Yo La Tengo

Tengo inside out

Over the course of 10 albums, the Hoboken trio Yo La Tengo has mastered--and yet is constantly revising--its deliberately paced, Velvet Underground-inspired pop music. The group's newest recording, And Then Nothing Turned Itself Inside-Out, sprawls out over the course of 78 characteristically beautiful minutes. At its best ("Our Way To Fall," "Tears Are In Your Eyes"), the results are downright transcendent, with bonus points for wit: "Let's Save Tony Orlando's House" not only draws its name from a line in The Simpsons, but also extensively incorporates it into the lyrics. Singer and guitarist Ira Kaplan (who's married to drummer and singer Georgia Hubley, whose mother Faith is coincidentally interviewed elsewhere in this issue) recently spoke to The Onion A.V. Club about comedy, Yo La Tengo's place in a specific scene, and commercial pursuits.

The Onion: How many of your songs are inspired by The Simpsons?

Ira Kaplan: I think "Let's Save Tony Orlando's House" is the first one.

O: Really?

IK: I think so. Well, our songs take a long time to become songs. Most of the songs on this record have earlier incarnations as instrumentals with varying degrees of shape to them. Different elements of those instrumentals get preserved, so James [McNew, bass] keeps track of a lot of those instrumentals and gives them funny titles, which of course all go away eventually. A song that is an instrumental will sometimes keep its title, but not "Tired Hippo," for instance. He named one series of instrumentals after the Troy McClure filmography, and, much to his surprise, the title stuck. He didn't never intended for it to be the last word on the title, but then I showed him the lyrics I wrote.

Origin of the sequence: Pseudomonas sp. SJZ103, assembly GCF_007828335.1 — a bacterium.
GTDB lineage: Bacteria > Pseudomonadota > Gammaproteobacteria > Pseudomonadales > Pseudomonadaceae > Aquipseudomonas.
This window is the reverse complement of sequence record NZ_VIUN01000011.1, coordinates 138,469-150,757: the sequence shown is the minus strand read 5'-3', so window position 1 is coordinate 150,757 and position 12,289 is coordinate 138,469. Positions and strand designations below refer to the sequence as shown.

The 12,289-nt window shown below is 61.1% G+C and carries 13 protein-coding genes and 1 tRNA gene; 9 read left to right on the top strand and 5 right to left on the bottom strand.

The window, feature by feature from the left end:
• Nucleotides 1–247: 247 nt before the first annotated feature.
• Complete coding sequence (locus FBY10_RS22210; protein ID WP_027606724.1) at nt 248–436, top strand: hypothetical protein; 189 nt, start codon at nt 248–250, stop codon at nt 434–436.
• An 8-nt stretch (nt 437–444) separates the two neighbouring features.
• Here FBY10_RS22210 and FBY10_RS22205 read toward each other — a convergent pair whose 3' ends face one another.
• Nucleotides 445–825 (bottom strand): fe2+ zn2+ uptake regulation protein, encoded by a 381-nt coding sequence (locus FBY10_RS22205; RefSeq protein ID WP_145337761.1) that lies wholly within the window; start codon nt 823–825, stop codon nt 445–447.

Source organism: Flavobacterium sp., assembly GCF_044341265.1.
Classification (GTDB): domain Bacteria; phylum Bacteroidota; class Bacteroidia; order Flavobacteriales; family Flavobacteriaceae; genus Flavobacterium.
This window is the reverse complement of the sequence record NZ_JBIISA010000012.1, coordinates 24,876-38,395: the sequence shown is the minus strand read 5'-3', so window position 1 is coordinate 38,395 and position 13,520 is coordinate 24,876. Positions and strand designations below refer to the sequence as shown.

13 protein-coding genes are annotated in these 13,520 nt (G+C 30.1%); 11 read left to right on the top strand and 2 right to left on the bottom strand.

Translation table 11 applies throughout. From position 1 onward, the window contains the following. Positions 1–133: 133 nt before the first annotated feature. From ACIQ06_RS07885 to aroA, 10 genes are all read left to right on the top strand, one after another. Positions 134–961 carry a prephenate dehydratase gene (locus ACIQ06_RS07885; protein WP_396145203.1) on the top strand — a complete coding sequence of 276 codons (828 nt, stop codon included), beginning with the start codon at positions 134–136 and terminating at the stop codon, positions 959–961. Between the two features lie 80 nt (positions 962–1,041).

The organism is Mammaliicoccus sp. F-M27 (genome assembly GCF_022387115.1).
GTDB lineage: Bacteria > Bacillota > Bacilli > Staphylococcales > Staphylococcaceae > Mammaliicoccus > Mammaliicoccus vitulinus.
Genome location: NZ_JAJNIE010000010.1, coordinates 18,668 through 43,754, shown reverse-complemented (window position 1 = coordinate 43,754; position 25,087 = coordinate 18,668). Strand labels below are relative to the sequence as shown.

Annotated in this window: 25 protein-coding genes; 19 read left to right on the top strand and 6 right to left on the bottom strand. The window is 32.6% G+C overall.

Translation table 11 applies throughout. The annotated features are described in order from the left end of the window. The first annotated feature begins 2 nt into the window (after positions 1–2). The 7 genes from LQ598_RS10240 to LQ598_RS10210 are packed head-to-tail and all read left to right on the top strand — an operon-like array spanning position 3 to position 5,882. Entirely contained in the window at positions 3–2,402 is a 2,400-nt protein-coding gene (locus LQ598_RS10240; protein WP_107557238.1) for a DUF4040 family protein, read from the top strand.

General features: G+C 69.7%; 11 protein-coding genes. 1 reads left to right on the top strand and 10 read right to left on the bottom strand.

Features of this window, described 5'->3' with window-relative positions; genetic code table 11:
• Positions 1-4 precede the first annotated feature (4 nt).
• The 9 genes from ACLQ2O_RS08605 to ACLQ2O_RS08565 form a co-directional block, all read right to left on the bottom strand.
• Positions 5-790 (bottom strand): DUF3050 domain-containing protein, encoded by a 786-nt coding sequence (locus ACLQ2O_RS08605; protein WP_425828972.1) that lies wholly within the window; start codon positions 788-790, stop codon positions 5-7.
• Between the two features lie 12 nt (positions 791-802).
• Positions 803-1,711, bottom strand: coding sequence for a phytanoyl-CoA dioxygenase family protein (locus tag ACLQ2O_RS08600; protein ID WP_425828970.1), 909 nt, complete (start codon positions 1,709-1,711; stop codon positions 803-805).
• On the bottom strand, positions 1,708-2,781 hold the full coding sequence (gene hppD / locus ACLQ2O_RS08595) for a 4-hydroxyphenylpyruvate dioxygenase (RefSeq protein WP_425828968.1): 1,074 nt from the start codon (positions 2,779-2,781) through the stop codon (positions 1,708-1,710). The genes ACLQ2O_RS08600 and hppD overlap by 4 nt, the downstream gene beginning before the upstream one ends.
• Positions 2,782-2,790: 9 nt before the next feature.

O: They actually fit the title, which is even more impressive.

IK: Yeah, well, it just kind of occurred to me. It seemed funny.

O: You guys have a number of comedy connections. I've seen lots of Simpsons references pop up in the newsletter, and you did a video with Bob Odenkirk and David Cross [of Mr. Show].

IK: Right. And with The Simpsons, we did the theme on one of the shows.

O: What was that like?

IK: Oh, it was great. One of the interesting things about it was that it required us to work faster than we tend to work. As I said, our songs come together over a long period of time, and we've gotten increasingly leisurely about recording them. We enjoy the open-ended aspect of that, but when the Simpsons people asked us how long we would need in the studio, we were like, "I don't know." They wanted to book a specific time, so that was kind of interesting, having to work fast. Dan Castellaneta [the voice of Homer Simpson and others] was there to do some Homer stuff, and that was at once the best and worst part. The best part for the obvious reason, that they're at our recording session, and especially because they didn't use most of it. A lot of it was speculative, and they were trying out a bunch of things; it was so incredible to be there watching that happen. But since, at the same time, we didn't have that much time there, we were just watching our time tick away on something that wasn't getting our end completed. It was great. I mean, any day that's a unique day is always a good one, and that was just so exciting for us.

O: It must be nice when you're fans of The Simpsons and you're fans of Mr. Show, and then those people come to you.

IK: Oh, yeah, it's incredible. The Mr. Show thing was something that we set up—we actually approached them—but that was great. Making that video was so much fun. There are all these clichés about bands that have to do videos but don't really enjoy it, where the record company demands it. But we had the best time that weekend, so it was completely the opposite of that.